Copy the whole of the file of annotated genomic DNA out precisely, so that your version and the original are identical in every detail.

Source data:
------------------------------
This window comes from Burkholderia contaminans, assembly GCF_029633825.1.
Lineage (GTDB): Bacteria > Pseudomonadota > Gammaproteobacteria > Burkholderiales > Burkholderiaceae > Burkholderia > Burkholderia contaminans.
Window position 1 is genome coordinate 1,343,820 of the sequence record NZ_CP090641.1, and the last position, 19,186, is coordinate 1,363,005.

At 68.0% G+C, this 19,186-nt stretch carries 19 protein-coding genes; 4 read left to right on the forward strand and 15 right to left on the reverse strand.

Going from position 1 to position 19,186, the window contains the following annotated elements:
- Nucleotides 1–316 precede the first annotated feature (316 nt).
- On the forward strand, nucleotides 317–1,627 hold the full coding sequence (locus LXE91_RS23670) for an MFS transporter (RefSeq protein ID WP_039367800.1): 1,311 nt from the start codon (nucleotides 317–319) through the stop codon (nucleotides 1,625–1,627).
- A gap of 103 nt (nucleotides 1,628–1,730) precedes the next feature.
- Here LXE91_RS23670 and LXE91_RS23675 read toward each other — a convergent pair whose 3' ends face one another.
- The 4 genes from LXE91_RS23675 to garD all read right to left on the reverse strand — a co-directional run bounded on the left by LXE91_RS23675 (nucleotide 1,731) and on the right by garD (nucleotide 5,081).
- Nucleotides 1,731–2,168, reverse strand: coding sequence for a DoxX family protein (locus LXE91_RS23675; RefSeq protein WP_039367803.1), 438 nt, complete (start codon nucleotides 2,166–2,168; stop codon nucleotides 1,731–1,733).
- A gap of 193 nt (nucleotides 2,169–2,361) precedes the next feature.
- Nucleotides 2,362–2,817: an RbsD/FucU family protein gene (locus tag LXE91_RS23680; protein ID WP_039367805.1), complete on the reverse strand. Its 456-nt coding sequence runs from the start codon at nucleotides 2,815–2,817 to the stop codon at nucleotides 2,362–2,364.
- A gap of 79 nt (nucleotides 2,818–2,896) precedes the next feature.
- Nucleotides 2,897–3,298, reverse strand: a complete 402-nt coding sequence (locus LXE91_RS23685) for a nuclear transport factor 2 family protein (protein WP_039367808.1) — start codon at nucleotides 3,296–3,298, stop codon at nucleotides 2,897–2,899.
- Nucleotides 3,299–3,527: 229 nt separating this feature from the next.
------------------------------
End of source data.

This window comes from Burkholderia contaminans, assembly GCF_029633825.1.
Lineage (GTDB): Bacteria > Pseudomonadota > Gammaproteobacteria > Burkholderiales > Burkholderiaceae > Burkholderia > Burkholderia contaminans.
Window position 1 is genome coordinate 1,343,820 of the sequence record NZ_CP090641.1, and the last position, 19,186, is coordinate 1,363,005.

At 68.0% G+C, this 19,186-nt stretch carries 19 protein-coding genes; 4 read left to right on the forward strand and 15 right to left on the reverse strand.

Going from position 1 to position 19,186, the window contains the following annotated elements:
- Nucleotides 1–316 precede the first annotated feature (316 nt).
- On the forward strand, nucleotides 317–1,627 hold the full coding sequence (locus LXE91_RS23670) for an MFS transporter (RefSeq protein ID WP_039367800.1): 1,311 nt from the start codon (nucleotides 317–319) through the stop codon (nucleotides 1,625–1,627).
- A gap of 103 nt (nucleotides 1,628–1,730) precedes the next feature.
- Here LXE91_RS23670 and LXE91_RS23675 read toward each other — a convergent pair whose 3' ends face one another.
- The 4 genes from LXE91_RS23675 to garD all read right to left on the reverse strand — a co-directional run bounded on the left by LXE91_RS23675 (nucleotide 1,731) and on the right by garD (nucleotide 5,081).
- Nucleotides 1,731–2,168, reverse strand: coding sequence for a DoxX family protein (locus LXE91_RS23675; RefSeq protein WP_039367803.1), 438 nt, complete (start codon nucleotides 2,166–2,168; stop codon nucleotides 1,731–1,733).
- A gap of 193 nt (nucleotides 2,169–2,361) precedes the next feature.
- Nucleotides 2,362–2,817: an RbsD/FucU family protein gene (locus tag LXE91_RS23680; protein ID WP_039367805.1), complete on the reverse strand. Its 456-nt coding sequence runs from the start codon at nucleotides 2,815–2,817 to the stop codon at nucleotides 2,362–2,364.
- A gap of 79 nt (nucleotides 2,818–2,896) precedes the next feature.
- Nucleotides 2,897–3,298, reverse strand: a complete 402-nt coding sequence (locus LXE91_RS23685) for a nuclear transport factor 2 family protein (protein WP_039367808.1) — start codon at nucleotides 3,296–3,298, stop codon at nucleotides 2,897–2,899.
- Nucleotides 3,299–3,527: 229 nt separating this feature from the next.